On 20 June at 14:15 Daniyal Gohar will defend his doctoral thesis “Diversity, genomics, and potential functions of fungus-inhabiting bacteria” for obtaining the degree of Doctor of Philosophy (in Botany and Mycology).
Associate Professor Mohammad Bahram, University of Tartu; Senior Lecturer, Swedish University of Agricultural Sciences (Sweden)
Associate Professor Kadri Põldmaa, University of Tartu
Associate Professor/Lecturer Olga Lastovetsky, University College Dublin (Ireland)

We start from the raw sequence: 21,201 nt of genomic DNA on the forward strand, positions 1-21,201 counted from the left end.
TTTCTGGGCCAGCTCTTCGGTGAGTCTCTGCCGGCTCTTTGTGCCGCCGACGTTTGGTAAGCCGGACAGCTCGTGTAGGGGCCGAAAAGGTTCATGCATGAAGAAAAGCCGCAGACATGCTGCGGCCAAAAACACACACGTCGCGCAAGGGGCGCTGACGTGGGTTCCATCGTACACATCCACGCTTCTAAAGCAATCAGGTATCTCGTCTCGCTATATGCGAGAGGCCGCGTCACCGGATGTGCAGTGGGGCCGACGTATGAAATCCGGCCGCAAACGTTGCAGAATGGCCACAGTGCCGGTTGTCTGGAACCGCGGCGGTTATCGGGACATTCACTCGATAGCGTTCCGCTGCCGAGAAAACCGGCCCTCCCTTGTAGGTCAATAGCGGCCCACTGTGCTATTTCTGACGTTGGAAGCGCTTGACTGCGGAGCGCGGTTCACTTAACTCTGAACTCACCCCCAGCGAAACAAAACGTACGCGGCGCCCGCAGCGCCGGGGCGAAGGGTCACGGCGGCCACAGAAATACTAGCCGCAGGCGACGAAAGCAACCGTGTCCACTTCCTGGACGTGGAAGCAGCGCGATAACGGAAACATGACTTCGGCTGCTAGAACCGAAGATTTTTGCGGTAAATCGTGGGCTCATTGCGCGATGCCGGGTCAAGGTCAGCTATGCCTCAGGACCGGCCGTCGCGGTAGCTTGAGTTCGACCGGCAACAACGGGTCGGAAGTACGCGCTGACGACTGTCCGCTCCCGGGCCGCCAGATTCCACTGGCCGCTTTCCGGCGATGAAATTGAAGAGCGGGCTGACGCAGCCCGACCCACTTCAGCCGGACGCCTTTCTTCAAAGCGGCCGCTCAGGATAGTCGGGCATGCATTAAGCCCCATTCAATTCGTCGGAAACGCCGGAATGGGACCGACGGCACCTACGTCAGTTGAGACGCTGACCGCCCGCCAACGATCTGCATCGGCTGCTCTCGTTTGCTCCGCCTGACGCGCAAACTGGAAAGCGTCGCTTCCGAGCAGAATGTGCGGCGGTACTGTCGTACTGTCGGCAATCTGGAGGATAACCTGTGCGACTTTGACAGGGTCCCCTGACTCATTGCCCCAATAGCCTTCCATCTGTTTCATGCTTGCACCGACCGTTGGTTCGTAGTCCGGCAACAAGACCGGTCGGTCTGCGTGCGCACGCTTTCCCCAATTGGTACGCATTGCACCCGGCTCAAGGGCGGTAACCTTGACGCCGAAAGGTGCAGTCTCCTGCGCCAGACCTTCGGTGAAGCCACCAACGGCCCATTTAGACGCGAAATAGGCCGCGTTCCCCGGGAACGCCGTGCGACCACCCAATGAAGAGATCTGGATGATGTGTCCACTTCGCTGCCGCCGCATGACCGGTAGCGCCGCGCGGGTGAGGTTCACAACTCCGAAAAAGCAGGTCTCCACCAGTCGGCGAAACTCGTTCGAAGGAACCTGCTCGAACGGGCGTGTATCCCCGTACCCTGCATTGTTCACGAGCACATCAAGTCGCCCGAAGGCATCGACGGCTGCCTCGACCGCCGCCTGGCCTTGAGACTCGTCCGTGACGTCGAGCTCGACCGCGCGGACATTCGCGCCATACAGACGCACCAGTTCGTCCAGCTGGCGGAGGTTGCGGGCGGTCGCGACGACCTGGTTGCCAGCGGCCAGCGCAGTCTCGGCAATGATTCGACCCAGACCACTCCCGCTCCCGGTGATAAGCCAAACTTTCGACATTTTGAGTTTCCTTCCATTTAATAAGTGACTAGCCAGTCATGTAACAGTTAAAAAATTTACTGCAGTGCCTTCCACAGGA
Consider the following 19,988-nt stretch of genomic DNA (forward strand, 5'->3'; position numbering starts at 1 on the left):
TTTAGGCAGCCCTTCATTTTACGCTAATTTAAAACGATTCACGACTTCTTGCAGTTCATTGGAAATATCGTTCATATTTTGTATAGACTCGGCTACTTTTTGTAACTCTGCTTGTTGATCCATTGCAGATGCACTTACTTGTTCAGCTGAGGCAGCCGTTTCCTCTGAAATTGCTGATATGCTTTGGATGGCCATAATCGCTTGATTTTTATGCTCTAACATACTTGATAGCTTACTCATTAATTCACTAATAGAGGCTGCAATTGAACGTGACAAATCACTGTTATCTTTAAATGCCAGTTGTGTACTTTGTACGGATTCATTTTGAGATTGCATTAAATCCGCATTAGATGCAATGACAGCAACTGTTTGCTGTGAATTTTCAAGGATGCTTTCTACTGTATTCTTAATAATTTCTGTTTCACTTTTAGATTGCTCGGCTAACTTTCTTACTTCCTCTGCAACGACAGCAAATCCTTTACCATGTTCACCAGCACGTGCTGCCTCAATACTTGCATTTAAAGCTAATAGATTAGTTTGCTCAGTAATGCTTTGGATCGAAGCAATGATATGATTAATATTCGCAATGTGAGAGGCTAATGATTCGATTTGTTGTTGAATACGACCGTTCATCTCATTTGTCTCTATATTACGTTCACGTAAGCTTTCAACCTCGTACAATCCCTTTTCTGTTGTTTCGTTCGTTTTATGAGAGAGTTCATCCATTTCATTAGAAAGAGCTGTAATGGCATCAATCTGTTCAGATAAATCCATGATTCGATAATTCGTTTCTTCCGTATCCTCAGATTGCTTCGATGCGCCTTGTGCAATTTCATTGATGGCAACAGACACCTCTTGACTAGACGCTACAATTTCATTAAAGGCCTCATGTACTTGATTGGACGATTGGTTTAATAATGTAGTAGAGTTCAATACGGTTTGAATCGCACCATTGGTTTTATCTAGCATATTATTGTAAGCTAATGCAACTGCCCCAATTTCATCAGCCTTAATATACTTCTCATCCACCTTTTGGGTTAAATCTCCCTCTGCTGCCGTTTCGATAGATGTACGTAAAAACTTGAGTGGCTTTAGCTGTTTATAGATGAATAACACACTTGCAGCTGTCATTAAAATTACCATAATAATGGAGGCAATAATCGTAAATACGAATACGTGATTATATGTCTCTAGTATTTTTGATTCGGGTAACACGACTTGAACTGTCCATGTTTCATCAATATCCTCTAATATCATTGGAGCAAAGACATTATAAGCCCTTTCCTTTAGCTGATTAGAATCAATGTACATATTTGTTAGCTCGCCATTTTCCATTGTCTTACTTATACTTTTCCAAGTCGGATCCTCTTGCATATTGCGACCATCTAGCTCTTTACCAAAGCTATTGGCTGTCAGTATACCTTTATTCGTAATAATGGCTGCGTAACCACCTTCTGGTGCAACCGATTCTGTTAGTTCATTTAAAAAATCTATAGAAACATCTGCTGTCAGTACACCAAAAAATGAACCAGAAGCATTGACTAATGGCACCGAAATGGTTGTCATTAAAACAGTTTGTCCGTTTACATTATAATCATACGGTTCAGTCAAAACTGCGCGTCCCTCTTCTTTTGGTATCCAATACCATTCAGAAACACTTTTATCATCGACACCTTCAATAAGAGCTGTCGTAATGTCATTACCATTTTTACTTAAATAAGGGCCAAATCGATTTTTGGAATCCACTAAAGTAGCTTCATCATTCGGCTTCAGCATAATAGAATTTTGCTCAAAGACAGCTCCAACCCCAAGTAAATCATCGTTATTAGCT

Bacteria are ubiquitous in various habitats either as free-living organisms or as symbionts and pathogens of eukaryotic hosts. In case of mutually beneficial interactions, bacteria obtain carbon and shelter from the host while providing various benefits for the host. Research on such interactions, has contributed to improving human health as well as to enhancing plant growth, stress tolerance and resistance to pathogens. While fungi represent one of the three major kingdoms of eukaryotes performing crucial ecological functions as decomposers and symbionts, their microbiomes have been much less studied. Although fungi draw the attention of humans mainly as pathogenic microorganisms, many also produce conspicuous fruiting bodies that humans consume. Recent studies have revealed that fungal fruiting bodies harbor diverse bacterial communities that perform various functions including host growth promotion, spore dissemination, and germination. However, our understanding of these communities and their functioning remains limited. The aim of the current PhD thesis was to study the diversity and assembly mechanisms of bacterial communities during fruiting body growth, as well as the distribution patterns of fungus-inhabiting bacteria across host taxa and geographical regions. In addition, genomic features important for bacterial adaptation to fungal habitats were analyzed. The results indicate that bacteria potentially promoting fruiting body growth remain abundant throughout the growth cycle but are replaced by pathogenic and saprotrophic bacteria in mature fruiting bodies. It was also found that the diversity and composition of bacterial communities varies depending on the phylogenetic relationships of host fungi, while climate and soil properties are not significant in this respect. Furthermore, results presented in this thesis point to the complementary role of bacteria for the functioning of the fungal holobiont, as has been shown for plants and animals. By elucidating the functions and community structure of fungus-inhabiting bacteria, this thesis offers novel insights into the intricate dynamics and distribution patterns of bacterial-fungal interactions across diverse ecosystems.